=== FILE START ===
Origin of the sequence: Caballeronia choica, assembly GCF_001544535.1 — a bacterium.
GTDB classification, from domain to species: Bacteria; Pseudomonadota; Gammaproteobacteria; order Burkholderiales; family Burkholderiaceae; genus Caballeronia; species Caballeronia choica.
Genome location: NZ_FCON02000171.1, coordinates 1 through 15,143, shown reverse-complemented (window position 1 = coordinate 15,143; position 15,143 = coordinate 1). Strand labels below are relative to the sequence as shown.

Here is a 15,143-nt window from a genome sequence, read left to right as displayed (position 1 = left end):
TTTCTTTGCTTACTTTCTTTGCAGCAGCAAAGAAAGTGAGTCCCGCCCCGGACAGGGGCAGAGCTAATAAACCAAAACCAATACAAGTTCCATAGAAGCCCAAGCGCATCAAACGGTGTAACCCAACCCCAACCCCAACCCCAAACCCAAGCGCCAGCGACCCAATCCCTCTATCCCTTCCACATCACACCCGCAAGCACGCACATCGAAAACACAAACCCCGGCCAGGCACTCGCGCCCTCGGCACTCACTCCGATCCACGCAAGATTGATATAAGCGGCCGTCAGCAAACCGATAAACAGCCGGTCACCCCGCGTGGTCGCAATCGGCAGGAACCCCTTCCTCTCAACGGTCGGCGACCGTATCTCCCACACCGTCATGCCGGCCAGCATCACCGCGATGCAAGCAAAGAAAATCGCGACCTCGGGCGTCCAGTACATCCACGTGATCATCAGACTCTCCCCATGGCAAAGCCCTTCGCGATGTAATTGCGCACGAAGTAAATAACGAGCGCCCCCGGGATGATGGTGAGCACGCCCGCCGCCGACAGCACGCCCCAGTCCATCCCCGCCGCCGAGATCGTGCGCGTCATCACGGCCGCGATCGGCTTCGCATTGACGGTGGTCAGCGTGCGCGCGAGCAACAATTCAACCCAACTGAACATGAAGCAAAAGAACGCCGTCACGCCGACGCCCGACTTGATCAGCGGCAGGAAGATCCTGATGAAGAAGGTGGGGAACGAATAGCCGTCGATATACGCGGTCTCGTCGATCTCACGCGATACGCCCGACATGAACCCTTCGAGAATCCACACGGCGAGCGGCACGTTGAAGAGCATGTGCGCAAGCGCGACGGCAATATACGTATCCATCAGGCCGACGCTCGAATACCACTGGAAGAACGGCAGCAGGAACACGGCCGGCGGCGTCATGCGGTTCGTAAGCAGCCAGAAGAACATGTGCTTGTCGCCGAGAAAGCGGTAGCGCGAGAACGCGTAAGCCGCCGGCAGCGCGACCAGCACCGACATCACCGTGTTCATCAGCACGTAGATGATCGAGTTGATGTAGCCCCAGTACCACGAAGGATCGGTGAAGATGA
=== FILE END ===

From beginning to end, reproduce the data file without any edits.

Origin of the sequence: Caballeronia choica, assembly GCF_001544535.1 — a bacterium.
GTDB classification, from domain to species: Bacteria; Pseudomonadota; Gammaproteobacteria; order Burkholderiales; family Burkholderiaceae; genus Caballeronia; species Caballeronia choica.
Genome location: NZ_FCON02000171.1, coordinates 1 through 15,143, shown reverse-complemented (window position 1 = coordinate 15,143; position 15,143 = coordinate 1). Strand labels below are relative to the sequence as shown.

Here is a 15,143-nt window from a genome sequence, read left to right as displayed (position 1 = left end):
TTTCTTTGCTTACTTTCTTTGCAGCAGCAAAGAAAGTGAGTCCCGCCCCGGACAGGGGCAGAGCTAATAAACCAAAACCAATACAAGTTCCATAGAAGCCCAAGCGCATCAAACGGTGTAACCCAACCCCAACCCCAACCCCAAACCCAAGCGCCAGCGACCCAATCCCTCTATCCCTTCCACATCACACCCGCAAGCACGCACATCGAAAACACAAACCCCGGCCAGGCACTCGCGCCCTCGGCACTCACTCCGATCCACGCAAGATTGATATAAGCGGCCGTCAGCAAACCGATAAACAGCCGGTCACCCCGCGTGGTCGCAATCGGCAGGAACCCCTTCCTCTCAACGGTCGGCGACCGTATCTCCCACACCGTCATGCCGGCCAGCATCACCGCGATGCAAGCAAAGAAAATCGCGACCTCGGGCGTCCAGTACATCCACGTGATCATCAGACTCTCCCCATGGCAAAGCCCTTCGCGATGTAATTGCGCACGAAGTAAATAACGAGCGCCCCCGGGATGATGGTGAGCACGCCCGCCGCCGACAGCACGCCCCAGTCCATCCCCGCCGCCGAGATCGTGCGCGTCATCACGGCCGCGATCGGCTTCGCATTGACGGTGGTCAGCGTGCGCGCGAGCAACAATTCAACCCAACTGAACATGAAGCAAAAGAACGCCGTCACGCCGACGCCCGACTTGATCAGCGGCAGGAAGATCCTGATGAAGAAGGTGGGGAACGAATAGCCGTCGATATACGCGGTCTCGTCGATCTCACGCGATACGCCCGACATGAACCCTTCGAGAATCCACACGGCGAGCGGCACGTTGAAGAGCATGTGCGCAAGCGCGACGGCAATATACGTATCCATCAGGCCGACGCTCGAATACCACTGGAAGAACGGCAGCAGGAACACGGCCGGCGGCGTCATGCGGTTCGTAAGCAGCCAGAAGAACATGTGCTTGTCGCCGAGAAAGCGGTAGCGCGAGAACGCGTAAGCCGCCGGCAGCGCGACCAGCACCGACATCACCGTGTTCATCAGCACGTAGATGATCGAGTTGATGTAGCCCCAGTACCACGAAGGATCGGTGAAGATGA